Udall, Trans, of Apophthegmes of Erasmus, ed. 1878, p. 128. 

1 ' Felaschepe ' occurs frequently in the Paston Letters both in the ordinary meaning 
of company, companionship, and also in the sense of a body of men; thus in vol. i. p. 83, 
we find both meanings in the same paragraph. ' Purry felle in fdaschepe with Willyum 

Hasard at Queries, and told him, &c And Marioth and his felaschep had meche 

grette langage, &c.' Again, p. 180, we read, 'Her was an evyll rewlyd felaivschep yesterday 
at the schere, and ferd ryth fowle with the Undyr Scheryfe, &c.' Chaucer, Tale of 
Melibeus has — ' make no felaschipe with thine olde enemyes.' See also Pricke of Con- 
science, 4400. 'She said, "Ye go ofte sithes in diuerse felishippe ; happely ye myght 
lese the Rynge, and it were grete pite to lese such a precious Iewell. therfure, my good 
sir, take me the Pyng, and I shall kepe it as my lyf." ' Gesta Romanorum, p. 183. 
' An tenor .... fleenge with his feloive schippe [cum suis profugus~\? Higden, Harl. MS. 
trans. Polls Series, vol. i. p. 273. See also Ancren Riivle, p. 160, and Sir Per umbras, 1. 5513. 

2 ' Pacicola i. e. muscipula. A mousfalle. Decipula. A trappe or a pytfalle.' Medulla. 
A. S. mus-fealle. See also Mowsefelle, below. Muscipula is glossed by ' a musse-stocke ' 
by J. de Garlande, in Wright's Vol. of Vocab. p. 132, and by ratnere, that is ratiere, by 

3 In the Anturs of Arthur, ed. Robson (Camden Society), i. 8, we find Arthur described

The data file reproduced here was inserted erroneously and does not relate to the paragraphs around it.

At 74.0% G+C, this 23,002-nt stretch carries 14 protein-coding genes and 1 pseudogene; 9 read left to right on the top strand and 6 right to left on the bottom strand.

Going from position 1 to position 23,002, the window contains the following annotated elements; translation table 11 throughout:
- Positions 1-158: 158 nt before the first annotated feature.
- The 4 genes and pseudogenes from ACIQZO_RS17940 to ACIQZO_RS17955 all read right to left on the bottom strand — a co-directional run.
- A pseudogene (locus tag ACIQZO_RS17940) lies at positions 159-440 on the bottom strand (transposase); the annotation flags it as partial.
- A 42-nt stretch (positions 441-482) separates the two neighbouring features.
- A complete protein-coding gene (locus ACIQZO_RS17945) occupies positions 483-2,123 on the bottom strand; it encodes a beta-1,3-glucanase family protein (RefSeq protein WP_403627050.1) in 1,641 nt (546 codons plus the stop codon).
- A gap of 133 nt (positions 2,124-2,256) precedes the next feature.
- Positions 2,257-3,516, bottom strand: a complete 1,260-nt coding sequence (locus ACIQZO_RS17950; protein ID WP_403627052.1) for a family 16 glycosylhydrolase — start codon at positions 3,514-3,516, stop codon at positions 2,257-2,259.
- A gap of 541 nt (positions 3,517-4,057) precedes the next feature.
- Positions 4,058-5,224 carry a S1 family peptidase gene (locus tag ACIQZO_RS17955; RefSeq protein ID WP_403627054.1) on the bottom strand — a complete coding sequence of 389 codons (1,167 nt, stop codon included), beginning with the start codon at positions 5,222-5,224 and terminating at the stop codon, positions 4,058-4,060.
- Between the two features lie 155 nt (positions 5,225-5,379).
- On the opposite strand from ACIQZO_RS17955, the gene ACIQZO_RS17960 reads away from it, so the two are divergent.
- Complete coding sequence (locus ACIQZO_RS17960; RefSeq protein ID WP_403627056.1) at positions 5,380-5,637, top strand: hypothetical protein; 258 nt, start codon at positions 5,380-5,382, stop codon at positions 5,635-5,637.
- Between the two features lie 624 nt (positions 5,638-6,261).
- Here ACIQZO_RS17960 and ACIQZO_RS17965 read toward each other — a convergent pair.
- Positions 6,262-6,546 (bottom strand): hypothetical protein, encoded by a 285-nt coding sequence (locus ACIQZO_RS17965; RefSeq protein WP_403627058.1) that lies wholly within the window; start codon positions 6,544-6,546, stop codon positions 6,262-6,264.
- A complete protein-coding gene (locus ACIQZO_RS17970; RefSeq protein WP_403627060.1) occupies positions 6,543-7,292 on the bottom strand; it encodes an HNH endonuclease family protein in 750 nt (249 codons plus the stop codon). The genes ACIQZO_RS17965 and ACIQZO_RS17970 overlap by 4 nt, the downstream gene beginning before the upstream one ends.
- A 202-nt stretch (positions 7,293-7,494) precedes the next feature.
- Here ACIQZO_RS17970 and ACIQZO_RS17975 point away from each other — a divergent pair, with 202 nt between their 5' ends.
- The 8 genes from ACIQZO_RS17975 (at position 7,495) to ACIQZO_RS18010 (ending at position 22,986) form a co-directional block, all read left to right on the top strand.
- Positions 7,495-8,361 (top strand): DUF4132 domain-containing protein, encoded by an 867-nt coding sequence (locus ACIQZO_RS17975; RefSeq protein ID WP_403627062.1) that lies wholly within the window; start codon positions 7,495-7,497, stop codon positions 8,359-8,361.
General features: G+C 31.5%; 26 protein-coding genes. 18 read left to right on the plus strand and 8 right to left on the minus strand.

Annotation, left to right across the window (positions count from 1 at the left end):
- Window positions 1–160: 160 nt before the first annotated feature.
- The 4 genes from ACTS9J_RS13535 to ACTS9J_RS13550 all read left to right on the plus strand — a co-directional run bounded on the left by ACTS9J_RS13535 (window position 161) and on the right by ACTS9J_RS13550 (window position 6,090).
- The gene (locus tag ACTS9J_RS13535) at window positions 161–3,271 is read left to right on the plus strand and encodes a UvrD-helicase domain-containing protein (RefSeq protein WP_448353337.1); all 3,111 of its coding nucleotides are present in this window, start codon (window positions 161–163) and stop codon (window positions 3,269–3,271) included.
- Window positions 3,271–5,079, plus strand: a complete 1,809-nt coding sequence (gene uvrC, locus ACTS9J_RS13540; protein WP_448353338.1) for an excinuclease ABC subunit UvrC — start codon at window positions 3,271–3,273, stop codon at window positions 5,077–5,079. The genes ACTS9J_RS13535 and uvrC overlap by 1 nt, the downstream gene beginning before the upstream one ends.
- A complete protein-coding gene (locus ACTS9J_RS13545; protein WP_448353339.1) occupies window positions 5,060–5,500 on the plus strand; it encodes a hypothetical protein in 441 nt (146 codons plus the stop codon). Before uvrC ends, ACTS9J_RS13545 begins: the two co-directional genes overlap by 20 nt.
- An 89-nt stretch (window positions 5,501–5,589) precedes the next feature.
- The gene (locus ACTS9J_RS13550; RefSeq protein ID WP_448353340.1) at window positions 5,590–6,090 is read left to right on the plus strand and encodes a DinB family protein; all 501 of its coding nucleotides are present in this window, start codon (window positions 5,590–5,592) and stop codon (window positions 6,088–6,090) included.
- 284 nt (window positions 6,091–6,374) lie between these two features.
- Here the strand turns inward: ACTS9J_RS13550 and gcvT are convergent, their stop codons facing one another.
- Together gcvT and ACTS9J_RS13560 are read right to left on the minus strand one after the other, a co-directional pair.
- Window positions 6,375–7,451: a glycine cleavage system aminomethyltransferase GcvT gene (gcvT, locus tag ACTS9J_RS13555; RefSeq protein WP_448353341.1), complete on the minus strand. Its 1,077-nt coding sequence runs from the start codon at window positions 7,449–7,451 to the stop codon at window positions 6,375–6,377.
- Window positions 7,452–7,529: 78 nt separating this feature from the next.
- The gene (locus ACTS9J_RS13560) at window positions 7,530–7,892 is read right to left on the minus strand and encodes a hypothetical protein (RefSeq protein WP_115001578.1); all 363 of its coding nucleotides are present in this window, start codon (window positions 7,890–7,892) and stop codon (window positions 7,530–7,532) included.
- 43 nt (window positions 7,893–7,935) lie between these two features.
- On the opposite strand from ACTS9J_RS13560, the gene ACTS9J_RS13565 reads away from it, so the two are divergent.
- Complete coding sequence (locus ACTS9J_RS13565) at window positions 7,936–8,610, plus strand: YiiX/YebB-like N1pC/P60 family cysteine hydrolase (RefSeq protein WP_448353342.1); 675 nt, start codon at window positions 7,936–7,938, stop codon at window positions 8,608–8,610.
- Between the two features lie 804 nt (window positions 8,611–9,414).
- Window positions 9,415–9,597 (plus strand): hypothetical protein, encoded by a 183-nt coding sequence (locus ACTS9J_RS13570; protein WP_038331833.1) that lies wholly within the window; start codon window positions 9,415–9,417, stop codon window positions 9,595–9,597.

as hunting 'by fermesones, by frythys a,xid felles ; ' and in the Morte Arthure, 2489 — 

' Thow salle foonde to the felle, and forraye the mountes.' 
See also Sir Degrevant, ed. Halli well, 1 149. ' Fellish, montanus. , Manip. Vocab. O. 
Icel. fall, A. S. fel. 

* 'Ther nys, I wis, no serpent so cruel, Aswomman is, when sche hath caught an ire.' 
When men trede onhis tail, ne half so fel, Chaucer, Sompnour's Tale, 2001. 

' The felliest folke Been last brought into the church.' 

That ever Anticrist found, Jacke Upland, in Wright's Political Poems, ii. 1 7. 

' Felliche ylau^te, and luggid ffull ylle.' Ibid. i. 389. 



*a Fellmes ; Atrocitas, Acerbitas, 
A speritas, A crilas, Austeritas,bar- 
baritas, crudelitas, cruditas, rigor, 
seuicia, seuicies. 

a Felony ; J'acinus, flayicium. ; fa- 
cinerosus, fiagiciosus pardcipia, 
felonia, scelus, scelestus est sceler- 
um cogitator, sceleratws qui faclt 
scelus, scelerosus qui scelus pati- 
tur ; Sf sic alter cogitat, alter agit, 
Sf alter patitur. 

to Felow lande ; barectare. 

*j> e Felon 1 ; Antrax, carbunculus. 

to Fene ; fingere, § cetera ; vbi to 

*Fenelle or fenkelle 2 ; feniculum, 
maratrum (ems semen A.). 

fa Fenix, -cis (Fenix A.) ; tnedio 

correpto, Aids vnica in Arabia. 
*a Fen ; palus, § cetera ; vbi a maras 

(marres A.), 
tto he Ferde ; obrigere ; (vhi dred- 

fulle A.).